You are currently browsing the tag archive for the ‘humor’ tag.

Poverty with its multi-faceted violence scours psyches of survivors eking out a living—but not all are left in dust-pommeled gangways—throughways for rats—as recounted in Vivian Gibson’s memoir, The Last Children of Mill Creek (2020).

As a pre-teen, she witnessed the 1959 demolition of the historic four-hundred-square-foot neighborhood of twenty thousand underpaid African American workers in St. Louis, Missouri; its benign neglect, for decades, had contributed to the Mill Creek’s “blightedness” that green-lighted government funding for another Interstate for suburban workers, needing faster access to their city jobs. After the quick work of the medicine balls and tractors, Mill Creek’s bombed-out landscape became known as “Hiroshima Flats.”

What could have been a scorching account of disrupted families, churches, and businesses—a viable through invisible community to the world around it—it was told with honesty, humor, replete with wisdom. Life inside those cold-water flats, heated by coal and wood-burning stoves, many with no indoor plumbing, was not without its rules and consequences. Unique patterns of communication developed among families, bonding them for life.

Such experiences had unfolded within the Ross’s 800-square-foot flat in the 2600 block of Bernard Avenue where lived the author’s seven siblings and her parents, their teachers of positive self-regard, resourcefulness, and the value of education and hard work. All moved through daunting hardships—at times—with ease. Detailed accounts jumped off the pages: their Saturday morning “shopping” at Soulard Market, returning home on the streetcar with bags of bruised fruits and vegetables, left on the ground by the farmers. No one was ever hungry in the Ross household.

Vivian Gibson’s unflinching acceptance of her hardscrabble beginnings contributed to the accomplished woman she has become: author, fashion designer, cook, wife, and mother. She has much to teach us in her memoir, The Last Children of Mill Creek.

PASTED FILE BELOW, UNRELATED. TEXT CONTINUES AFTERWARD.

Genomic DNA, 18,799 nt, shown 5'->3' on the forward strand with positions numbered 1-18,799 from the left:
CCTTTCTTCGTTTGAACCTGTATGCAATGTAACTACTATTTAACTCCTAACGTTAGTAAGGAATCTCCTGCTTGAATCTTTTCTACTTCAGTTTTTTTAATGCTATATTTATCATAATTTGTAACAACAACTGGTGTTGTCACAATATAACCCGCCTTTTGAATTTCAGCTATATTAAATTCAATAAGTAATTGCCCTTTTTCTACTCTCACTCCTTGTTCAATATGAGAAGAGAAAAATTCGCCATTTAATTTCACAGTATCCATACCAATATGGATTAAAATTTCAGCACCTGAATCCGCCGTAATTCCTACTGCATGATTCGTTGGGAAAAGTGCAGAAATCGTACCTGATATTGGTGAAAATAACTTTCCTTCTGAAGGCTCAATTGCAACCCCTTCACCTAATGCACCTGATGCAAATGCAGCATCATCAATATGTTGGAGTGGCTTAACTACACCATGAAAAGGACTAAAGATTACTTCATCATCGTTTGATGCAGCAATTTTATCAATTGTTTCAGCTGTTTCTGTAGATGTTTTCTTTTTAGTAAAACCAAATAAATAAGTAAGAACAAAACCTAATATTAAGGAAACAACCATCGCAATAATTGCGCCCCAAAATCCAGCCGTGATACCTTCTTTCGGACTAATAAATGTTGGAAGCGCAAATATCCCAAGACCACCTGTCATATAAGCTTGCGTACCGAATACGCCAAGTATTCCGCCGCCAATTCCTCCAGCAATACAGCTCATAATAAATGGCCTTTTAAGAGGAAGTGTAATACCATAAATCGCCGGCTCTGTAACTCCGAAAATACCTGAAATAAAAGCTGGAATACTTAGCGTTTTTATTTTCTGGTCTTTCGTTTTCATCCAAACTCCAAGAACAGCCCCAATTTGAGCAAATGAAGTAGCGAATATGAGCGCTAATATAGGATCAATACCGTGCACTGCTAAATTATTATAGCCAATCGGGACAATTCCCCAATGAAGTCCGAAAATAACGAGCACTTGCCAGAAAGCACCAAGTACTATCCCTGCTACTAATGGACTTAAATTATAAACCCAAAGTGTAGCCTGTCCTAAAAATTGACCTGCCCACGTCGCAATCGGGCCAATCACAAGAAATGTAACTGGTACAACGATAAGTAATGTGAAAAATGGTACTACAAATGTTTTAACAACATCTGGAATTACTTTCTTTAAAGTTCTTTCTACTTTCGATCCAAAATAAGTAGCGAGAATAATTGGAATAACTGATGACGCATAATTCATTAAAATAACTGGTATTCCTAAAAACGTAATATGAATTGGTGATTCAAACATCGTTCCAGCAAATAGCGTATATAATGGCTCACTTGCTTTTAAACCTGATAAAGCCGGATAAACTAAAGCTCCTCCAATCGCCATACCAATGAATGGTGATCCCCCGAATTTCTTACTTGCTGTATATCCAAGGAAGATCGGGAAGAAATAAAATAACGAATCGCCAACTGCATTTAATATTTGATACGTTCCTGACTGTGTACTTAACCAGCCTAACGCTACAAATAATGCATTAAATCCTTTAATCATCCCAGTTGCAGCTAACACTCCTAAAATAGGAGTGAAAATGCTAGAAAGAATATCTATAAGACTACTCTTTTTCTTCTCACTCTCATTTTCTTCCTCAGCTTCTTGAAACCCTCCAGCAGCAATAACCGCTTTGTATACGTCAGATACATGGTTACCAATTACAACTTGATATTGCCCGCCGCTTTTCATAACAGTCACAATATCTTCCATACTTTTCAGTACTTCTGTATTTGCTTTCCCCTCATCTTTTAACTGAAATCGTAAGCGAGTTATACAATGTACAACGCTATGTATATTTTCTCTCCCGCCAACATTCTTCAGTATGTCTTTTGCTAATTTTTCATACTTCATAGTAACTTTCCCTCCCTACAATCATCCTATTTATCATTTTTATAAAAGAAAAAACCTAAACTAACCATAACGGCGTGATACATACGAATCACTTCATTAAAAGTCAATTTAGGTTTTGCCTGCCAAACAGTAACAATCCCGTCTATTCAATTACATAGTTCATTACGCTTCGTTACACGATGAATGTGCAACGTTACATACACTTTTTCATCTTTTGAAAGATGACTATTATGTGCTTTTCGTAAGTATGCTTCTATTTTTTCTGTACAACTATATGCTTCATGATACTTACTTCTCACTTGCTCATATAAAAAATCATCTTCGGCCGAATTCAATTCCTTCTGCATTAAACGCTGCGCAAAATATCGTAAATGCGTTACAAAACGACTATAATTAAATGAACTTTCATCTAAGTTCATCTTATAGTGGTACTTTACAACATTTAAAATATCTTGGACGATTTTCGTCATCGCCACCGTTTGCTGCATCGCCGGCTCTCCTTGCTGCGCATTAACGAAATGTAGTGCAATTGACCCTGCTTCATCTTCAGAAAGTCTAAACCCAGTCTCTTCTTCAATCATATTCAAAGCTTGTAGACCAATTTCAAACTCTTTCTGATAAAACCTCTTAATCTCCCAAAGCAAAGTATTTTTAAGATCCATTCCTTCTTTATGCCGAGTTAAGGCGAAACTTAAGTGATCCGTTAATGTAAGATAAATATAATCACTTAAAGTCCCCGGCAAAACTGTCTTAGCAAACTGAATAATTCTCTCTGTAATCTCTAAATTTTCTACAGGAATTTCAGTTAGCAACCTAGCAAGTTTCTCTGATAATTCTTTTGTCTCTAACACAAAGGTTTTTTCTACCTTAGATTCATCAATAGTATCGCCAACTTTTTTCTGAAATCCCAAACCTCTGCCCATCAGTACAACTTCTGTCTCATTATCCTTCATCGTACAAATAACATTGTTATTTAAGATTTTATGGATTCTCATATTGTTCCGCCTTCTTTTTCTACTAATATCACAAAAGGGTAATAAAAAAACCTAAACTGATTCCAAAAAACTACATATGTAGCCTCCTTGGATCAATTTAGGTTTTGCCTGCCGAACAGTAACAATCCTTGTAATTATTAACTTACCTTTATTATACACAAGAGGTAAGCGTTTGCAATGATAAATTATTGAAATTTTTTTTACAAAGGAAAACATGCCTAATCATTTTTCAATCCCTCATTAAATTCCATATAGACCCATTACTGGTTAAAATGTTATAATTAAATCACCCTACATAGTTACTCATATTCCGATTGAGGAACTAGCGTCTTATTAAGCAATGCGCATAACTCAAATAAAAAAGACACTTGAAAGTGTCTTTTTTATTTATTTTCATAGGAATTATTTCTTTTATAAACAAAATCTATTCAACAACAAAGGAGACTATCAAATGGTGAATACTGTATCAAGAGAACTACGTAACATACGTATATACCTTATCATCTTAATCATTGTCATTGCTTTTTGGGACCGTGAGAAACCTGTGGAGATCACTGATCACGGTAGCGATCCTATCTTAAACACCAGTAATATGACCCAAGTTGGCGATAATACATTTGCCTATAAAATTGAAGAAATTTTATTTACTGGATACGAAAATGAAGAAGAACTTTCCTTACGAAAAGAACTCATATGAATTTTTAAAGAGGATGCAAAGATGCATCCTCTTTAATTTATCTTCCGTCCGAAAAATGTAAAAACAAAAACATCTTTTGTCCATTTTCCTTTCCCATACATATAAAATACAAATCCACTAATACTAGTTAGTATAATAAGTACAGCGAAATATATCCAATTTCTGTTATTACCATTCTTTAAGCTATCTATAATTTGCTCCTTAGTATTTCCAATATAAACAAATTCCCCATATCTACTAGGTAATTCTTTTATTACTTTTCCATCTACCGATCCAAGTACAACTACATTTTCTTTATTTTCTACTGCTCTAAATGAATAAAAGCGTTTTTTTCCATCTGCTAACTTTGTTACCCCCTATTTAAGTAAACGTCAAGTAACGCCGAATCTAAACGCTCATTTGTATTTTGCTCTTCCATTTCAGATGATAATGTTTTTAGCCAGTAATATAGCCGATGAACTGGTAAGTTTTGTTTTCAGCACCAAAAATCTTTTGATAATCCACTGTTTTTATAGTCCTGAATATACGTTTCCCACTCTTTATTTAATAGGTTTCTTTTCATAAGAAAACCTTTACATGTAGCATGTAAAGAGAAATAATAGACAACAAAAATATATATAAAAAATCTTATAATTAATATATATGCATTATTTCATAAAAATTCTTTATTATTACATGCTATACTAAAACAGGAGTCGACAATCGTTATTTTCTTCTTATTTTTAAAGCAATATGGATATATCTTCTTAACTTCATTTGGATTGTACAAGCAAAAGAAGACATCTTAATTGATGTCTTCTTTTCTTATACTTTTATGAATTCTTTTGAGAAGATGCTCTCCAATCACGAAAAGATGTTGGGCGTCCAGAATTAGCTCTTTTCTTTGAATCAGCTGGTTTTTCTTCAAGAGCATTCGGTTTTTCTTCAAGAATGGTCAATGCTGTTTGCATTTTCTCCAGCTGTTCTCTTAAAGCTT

Imagining and then composing sequels to award-winning books is a stiff challenge for any writer, but Elizabeth Strout’s Olive, Again (2019) pulled it off. Her readers first met the disconcertingly honest Olive Kitteridge (2008) that created a firestorm of interest: Here‘s a woman creeping over the edge of middle age whose honesty dances atop the knife-edges of sarcasm and humor. She’s either loved or hated in her coastal town of Maine, and thrives on the resulting tension. The first Olive Kitteridge (2008) won the Pulitzer Prize for Fiction and numerous accolades; in 2014 HBO put out a four-part miniseries.

Strout’s format for each novel merits comment: thirteen stand-alone segments, each containing short story components of setting, characters, plot and structure, conflict, climax, and resolution. Within each segment, the author weaves a significant piece of the plot from another character and thus carries the whole novel forward. Because this format necessitates the readers’ attending for these pieces, the emotional wallop is deep. 

Olive, Again picks up our protagonist in her seventies and eighties, still carrying her “big black handbag.” She has much to learn as she rear-ends the sensibilities of others, her barnacle-encrusted perceptions spewing anger, her shrinking world no longer working for her. Yet, she skates through on old age’s thin ice that sustains her and lands her ashore, with one true friend.

My experience with loss speaks of the authenticity of Olive’s: if accepted with grace, new life emerges from the old. We do change.

This afternoon, the ducks are more than one mile from their pond-home, surrounded on three sides by the ranch homes of an extended family in my neighborhood. Everyone knows these ducks, evidently tamed for decades by the loving-kindness that surrounds them. Toddlers with their moms often stop and feed them. Opposite their fenced-enclosure, a faded yellow and black sign, “Duck Crossing,” alerts pedestrians and motorists, alike, to their presence.

Perhaps wearied by their trek, the ducks squat upon mounds of fresh grass moistened by misty rains; their two speckled companions, not photographed, are nearby, still exploring a puddle. The white duck, like a Joan of Arc, appears to lead the others on their jaunts. Then as abruptly as they began, they stop as other ducks swell the pond and mating takes off in earnest. And so it has been for the last fifteen years.

But yesterday, I heard the ducks outdid themselves, venturing onto a major thoroughfare, stopping traffic in four lanes until they waddled across, drawing quizzical smiles from most motorists.

Would that all peoples could be as free-spirited, as instinct-directed, as open-minded as our neighborhood ducks; even the black one with the limp participates fully with the others. Would that we could practice heart-acceptance, despite our differences and stop throwing around terms like, cancel culture that only feed the glaring divide among us.  

Perhaps learn to lighten up when spring waddles of ducks begin. Creator God would have it so.

Available on Amazon

%d bloggers like this: